sexual harassment

California sues Activision Blizzard over culture of sexual harassment, discrimination

Victor Barreiro Jr.

This is AI generated summarization, which may have errors. For context, always refer to the full article.

California sues Activision Blizzard over culture of sexual harassment, discrimination
The lawsuit by the California Department of Fair Employment and Housing says the company had a 'pervasive frat boy workplace culture'

Game publishing company Activision Blizzard is being sued by the California Department of Fair Employment and Housing (DFEH) due to the company fostering a culture of “constant sexual harassment” and gender-based discrimination.

The lawsuit, filed Tuesday, July 20, in the Los Angeles Superior Court, is the result of a two-year investigation into the company.

Bloomberg, in its report, said the DFEH found Activision Blizzard “discriminated against female employees in terms and conditions of employment, including compensation, assignment, promotion, and termination.”

The lawsuit says the company is staffed by about 20% women employees. Across the company women “are assigned to lower paid and lower opportunity levels” of employment.

It added, “female employees receive lower starting pay and earn less than male employees for substantially similar work.”

Activision Blizzard was also said to “promote women more slowly and terminate them more quickly than their male counterparts,” leading to many women leaving the company.

The company and its subsidiaries publish games from franchises such as Diablo, Warcraft, Overwatch, Candy Crush, and Crash Bandicoot.

Toxic workplace

A “pervasive frat boy workplace culture” reinforced the problems.

Aside from “cube crawls,” where male employees “drink copious amounts of alcohol as they crawl their way through various cubicles in the office and often engage in inappropriate behavior toward female employees,” the lawsuit said women were subjected to “constant sexual harassment.”

These include “having to continually fend off unwanted sexual comments and advances by their male coworkers and supervisors,” as well as being groped at said cube crawls and company events.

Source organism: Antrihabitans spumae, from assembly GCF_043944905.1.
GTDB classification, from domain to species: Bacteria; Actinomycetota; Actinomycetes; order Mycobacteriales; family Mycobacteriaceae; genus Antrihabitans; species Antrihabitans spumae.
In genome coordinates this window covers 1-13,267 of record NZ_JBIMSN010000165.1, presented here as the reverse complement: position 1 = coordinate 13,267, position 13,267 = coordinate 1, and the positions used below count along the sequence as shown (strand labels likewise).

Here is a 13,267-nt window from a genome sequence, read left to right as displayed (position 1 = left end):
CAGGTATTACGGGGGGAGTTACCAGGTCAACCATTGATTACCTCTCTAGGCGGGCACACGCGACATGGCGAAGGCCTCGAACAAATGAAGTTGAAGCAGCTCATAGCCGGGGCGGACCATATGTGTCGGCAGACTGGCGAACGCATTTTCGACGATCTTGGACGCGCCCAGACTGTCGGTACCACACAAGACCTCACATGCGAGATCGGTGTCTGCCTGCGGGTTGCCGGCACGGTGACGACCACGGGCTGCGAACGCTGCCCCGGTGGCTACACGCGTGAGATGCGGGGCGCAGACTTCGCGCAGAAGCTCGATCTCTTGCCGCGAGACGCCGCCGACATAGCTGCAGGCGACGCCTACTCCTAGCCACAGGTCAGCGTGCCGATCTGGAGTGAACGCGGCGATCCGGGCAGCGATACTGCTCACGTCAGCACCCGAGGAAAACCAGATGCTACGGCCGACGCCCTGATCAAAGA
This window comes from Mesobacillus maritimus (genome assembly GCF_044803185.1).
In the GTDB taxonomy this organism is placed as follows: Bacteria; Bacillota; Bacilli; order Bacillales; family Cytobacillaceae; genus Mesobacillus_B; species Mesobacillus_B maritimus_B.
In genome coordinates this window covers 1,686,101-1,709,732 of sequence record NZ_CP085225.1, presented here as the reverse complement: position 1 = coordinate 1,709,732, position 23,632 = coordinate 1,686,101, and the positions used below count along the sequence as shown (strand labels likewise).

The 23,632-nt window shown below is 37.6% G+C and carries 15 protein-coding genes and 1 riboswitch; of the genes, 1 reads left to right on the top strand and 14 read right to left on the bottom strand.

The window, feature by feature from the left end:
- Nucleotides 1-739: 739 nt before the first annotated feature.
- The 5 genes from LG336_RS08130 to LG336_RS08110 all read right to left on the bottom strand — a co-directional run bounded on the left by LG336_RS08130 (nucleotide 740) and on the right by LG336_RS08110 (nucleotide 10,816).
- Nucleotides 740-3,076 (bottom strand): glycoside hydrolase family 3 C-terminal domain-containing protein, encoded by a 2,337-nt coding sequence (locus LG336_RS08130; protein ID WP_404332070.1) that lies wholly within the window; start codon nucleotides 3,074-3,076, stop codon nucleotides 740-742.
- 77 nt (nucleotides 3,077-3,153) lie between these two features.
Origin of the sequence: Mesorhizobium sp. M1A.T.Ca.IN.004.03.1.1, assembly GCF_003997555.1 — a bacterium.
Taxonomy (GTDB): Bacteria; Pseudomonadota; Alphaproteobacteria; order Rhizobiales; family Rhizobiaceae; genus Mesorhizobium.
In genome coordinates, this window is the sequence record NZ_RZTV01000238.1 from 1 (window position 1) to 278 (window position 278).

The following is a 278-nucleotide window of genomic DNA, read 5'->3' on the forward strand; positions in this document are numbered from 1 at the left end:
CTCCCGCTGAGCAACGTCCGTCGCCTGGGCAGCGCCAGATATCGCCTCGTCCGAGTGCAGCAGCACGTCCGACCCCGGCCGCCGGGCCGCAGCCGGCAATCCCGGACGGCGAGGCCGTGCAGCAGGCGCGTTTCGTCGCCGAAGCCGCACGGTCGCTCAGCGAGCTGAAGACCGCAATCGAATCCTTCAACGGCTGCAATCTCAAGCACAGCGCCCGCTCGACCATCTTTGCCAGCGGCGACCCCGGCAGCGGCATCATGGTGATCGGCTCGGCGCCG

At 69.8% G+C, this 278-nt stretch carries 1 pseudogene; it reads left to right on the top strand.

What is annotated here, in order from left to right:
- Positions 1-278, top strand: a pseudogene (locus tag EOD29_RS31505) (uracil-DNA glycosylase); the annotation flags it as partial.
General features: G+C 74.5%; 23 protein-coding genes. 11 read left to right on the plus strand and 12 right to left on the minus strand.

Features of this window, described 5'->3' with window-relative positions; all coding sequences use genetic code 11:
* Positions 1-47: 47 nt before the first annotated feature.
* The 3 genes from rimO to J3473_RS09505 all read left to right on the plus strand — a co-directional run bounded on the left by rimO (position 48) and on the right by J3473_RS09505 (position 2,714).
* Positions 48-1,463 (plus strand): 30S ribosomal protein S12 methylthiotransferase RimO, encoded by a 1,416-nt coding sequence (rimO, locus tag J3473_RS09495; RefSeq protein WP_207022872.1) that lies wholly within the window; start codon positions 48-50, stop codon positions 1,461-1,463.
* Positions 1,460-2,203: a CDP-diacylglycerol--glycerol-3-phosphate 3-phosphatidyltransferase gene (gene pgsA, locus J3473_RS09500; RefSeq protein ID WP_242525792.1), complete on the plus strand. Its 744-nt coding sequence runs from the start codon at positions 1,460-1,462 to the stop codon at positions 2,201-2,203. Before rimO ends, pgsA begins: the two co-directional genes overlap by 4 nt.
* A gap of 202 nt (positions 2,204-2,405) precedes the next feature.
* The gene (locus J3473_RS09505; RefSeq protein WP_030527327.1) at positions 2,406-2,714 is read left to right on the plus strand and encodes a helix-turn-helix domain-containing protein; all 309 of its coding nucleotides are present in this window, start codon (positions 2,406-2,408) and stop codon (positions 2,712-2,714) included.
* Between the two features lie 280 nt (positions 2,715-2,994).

The human resource personnel fielding the complaints of staff members are also said to have not acted upon complaints as they were said to be close to the harassers.

Blizzard president J. Allen Brack is one person specifically named due to being aware of and enabling the culture.

Also named was Alex Afrasiabi, former senior creative director of World of Warcraft at Blizzard Entertainment. The suit said he “was permitted to engage in blatant sexual harassment with little to no repercussions.”

The suit also said a female Activision employee took her own life while on a company trip with her male supervisor.

Regarding this, Bloomberg says, “The employee had been subjected to intense sexual harassment prior to her death, including having nude photos passed around at a company holiday party.”

The DFEH is seeking an injunction to force compliance with workplace protections. It is also seeking unpaid wages, pay adjustments, back pay, and lost wages and benefits for female employees.

Activision Blizzard responds

Activision Blizzard meanwhile responded to the release of the DFEH lawsuit, saying, “The picture the DFEH paints is not the Blizzard workplace of today.”

The company also claimed the suit was “irresponsible behavior from unaccountable State bureaucrats that are driving many of the State’s best businesses out of California.”

“The DFEH includes distorted, and in many cases false, descriptions of Blizzard’s past. We have been extremely cooperative with the DFEH throughout their investigation, including providing them with extensive data and ample documentation, but they refused to inform us what issues they perceived,” the company added.

“We are confident in our ability to demonstrate our practices as an equal opportunity employer that fosters a supportive, diverse, and inclusive workplace for our people, and we are committed to continuing this effort in the years to come. It is a shame that the DFEH did not want to engage with us on what they thought they were seeing in their investigation,” the Activision Blizzard statement went on to say.

A full copy of DFEH lawsuit is available here. –

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Victor Barreiro Jr.

Victor Barreiro Jr is part of Rappler's Central Desk. An avid patron of role-playing games and science fiction and fantasy shows, he also yearns to do good in the world, and hopes his work with Rappler helps to increase the good that's out there.